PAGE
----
Not so with last week's decision in Boumediene v. Bush. You don't have to slog through the many dozens of pages of Justice Kennedy's torpid prose, nor even glance at either Chief Justice Roberts' or Justice Scalia's dissents, to find out just how much support this decision actually has in the prior case-law of the U.S. federal courts. Instead, consider this remarkable paragraph (at page 49 of the .pdf file; italics in original; boldface mine):
It is true that before today the Court has never held that noncitizens detained by our Government in territory over which another country maintains de jure [i.e., formal legal] sovereignty have any rights under our Constitution. But the cases before us lack any precise historical parallel. They involve individuals detained by executive order for the duration of a conflict that, if measured from September 11, 2001, to the present, is already among the longest wars in American history. See Oxford Companion to American Military History 849 (1999). The detainees, moreover, are held in a territory that, while technically not part of the United States, is under the complete and total control of our Government. Under these circumstances the lack of a precedent on point is no barrier to our holding.
You could not possibly seek a more candid admission that Justice Kennedy is making up not just law, but constitutional law, out of thin air. And a more conspicuous or egregious example of "legislating from the bench" would be hard to imagine, particularly since this time, the Court is not only legislating itself, but sweeping aside as unconstitutional the legislation actually passed by Congress and signed by the President.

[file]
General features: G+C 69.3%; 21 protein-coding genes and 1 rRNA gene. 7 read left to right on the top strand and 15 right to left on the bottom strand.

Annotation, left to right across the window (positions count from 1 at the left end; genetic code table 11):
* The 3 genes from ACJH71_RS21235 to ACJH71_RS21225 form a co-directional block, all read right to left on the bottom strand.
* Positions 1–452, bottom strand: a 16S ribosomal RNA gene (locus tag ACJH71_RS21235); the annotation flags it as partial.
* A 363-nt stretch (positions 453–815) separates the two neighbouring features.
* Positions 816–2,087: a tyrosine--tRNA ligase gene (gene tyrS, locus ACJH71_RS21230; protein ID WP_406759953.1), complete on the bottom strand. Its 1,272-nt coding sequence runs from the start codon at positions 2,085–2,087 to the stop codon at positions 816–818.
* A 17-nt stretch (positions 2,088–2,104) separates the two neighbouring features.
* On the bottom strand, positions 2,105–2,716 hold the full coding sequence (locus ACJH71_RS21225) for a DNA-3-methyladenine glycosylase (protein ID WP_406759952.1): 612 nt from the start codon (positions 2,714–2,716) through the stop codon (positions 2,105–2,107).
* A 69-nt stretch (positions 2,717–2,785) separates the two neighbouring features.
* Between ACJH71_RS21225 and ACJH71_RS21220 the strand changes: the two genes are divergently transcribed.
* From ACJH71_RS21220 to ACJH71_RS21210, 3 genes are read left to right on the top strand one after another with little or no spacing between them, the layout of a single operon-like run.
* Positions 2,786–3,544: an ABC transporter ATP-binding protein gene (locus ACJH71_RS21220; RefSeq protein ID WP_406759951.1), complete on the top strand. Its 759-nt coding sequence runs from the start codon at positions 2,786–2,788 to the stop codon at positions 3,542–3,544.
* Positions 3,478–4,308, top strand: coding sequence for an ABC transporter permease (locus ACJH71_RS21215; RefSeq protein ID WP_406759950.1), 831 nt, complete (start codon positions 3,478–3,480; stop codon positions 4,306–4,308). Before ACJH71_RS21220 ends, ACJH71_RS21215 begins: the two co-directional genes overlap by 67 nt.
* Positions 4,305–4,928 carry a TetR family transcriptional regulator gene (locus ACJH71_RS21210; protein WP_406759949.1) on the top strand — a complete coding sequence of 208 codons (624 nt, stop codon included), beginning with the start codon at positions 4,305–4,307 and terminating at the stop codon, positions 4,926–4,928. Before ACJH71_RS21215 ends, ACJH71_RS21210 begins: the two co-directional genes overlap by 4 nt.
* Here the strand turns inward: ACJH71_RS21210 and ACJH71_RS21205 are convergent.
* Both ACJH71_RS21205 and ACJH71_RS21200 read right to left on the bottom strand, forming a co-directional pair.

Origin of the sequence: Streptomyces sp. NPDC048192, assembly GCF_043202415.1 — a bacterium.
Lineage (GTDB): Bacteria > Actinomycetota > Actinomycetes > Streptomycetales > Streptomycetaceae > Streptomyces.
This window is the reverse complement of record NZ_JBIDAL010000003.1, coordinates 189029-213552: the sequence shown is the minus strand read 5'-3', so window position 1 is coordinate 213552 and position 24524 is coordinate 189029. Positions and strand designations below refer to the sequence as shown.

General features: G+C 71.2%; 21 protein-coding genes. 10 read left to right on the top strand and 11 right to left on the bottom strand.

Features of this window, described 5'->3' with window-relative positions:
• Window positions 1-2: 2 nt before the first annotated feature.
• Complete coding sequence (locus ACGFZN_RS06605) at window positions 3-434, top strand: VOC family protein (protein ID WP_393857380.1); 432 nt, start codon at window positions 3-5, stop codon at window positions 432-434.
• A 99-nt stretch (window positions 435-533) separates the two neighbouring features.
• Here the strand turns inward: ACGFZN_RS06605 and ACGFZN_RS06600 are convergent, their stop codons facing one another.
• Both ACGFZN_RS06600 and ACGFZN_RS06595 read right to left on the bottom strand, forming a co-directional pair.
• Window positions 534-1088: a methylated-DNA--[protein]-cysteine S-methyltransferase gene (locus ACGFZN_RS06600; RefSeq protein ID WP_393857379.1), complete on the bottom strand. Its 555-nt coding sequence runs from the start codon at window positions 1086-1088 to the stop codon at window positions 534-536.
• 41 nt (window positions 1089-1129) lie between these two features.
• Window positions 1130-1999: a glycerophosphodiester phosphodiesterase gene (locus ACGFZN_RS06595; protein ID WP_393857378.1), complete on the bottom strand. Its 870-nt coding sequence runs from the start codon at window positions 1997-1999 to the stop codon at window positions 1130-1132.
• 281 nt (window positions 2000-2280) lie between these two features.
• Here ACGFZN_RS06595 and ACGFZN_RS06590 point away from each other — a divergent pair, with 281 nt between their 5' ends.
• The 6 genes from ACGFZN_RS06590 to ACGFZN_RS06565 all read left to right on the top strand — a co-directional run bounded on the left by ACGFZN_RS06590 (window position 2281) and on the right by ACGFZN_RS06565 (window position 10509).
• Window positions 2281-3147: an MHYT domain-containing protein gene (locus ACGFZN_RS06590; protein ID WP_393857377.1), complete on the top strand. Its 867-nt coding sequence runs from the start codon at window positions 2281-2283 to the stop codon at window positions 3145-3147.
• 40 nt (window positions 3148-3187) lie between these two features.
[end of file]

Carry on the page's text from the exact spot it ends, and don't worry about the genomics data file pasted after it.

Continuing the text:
(If, nevertheless, you actually do go on to read the dissents — and if you're wondering why Hermann Göering and his crew weren't permitted to assert their supposed Fourth or Fifth Amendment rights under the U.S. Constitution at Nuremberg — you'll find that Justice Kennedy and the majority also disingenuously disregarded contrary precedent that is on point, most particularly Johnson v. Eisentrager, 339 U.S. 763 (1950), which quite sensibly held that such foreign nationals who acted, and were captured and tried, entirely on foreign soil, had no rights under the U.S. Constitution, and could not use habeas corpus to claim any.)
Well, I guess the best way to address this is to stop detaining the enemy and just wack 'em in the field. Prolly save a bundle on transport and housing costs too.